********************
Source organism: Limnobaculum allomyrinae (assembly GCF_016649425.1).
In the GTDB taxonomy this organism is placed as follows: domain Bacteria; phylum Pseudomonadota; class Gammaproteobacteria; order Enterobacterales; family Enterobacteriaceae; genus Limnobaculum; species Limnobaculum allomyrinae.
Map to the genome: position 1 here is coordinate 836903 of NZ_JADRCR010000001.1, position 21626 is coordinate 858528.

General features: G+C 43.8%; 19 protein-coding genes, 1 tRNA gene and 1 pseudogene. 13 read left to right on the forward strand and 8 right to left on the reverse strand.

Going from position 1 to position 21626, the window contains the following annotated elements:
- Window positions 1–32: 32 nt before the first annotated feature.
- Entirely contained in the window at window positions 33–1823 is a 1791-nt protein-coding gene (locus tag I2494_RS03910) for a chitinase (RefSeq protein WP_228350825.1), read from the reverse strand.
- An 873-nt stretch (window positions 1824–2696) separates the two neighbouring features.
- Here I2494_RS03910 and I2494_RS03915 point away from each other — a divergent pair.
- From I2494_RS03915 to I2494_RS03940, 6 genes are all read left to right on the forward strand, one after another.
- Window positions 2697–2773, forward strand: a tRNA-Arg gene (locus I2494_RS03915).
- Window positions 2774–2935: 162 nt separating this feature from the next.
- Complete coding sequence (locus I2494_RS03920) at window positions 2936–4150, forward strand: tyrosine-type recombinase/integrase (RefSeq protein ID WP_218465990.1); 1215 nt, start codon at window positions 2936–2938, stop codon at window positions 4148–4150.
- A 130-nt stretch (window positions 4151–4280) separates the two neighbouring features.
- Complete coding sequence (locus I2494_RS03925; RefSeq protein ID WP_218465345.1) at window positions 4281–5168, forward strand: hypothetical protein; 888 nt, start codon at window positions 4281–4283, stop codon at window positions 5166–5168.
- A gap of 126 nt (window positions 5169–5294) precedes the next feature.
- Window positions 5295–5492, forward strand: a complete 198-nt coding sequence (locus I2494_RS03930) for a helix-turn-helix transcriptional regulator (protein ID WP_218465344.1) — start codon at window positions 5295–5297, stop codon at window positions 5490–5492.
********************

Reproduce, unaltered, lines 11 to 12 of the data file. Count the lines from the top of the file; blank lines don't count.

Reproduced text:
- Window positions 2697–2773, forward strand: a tRNA-Arg gene (locus I2494_RS03915).
- Window positions 2774–2935: 162 nt separating this feature from the next.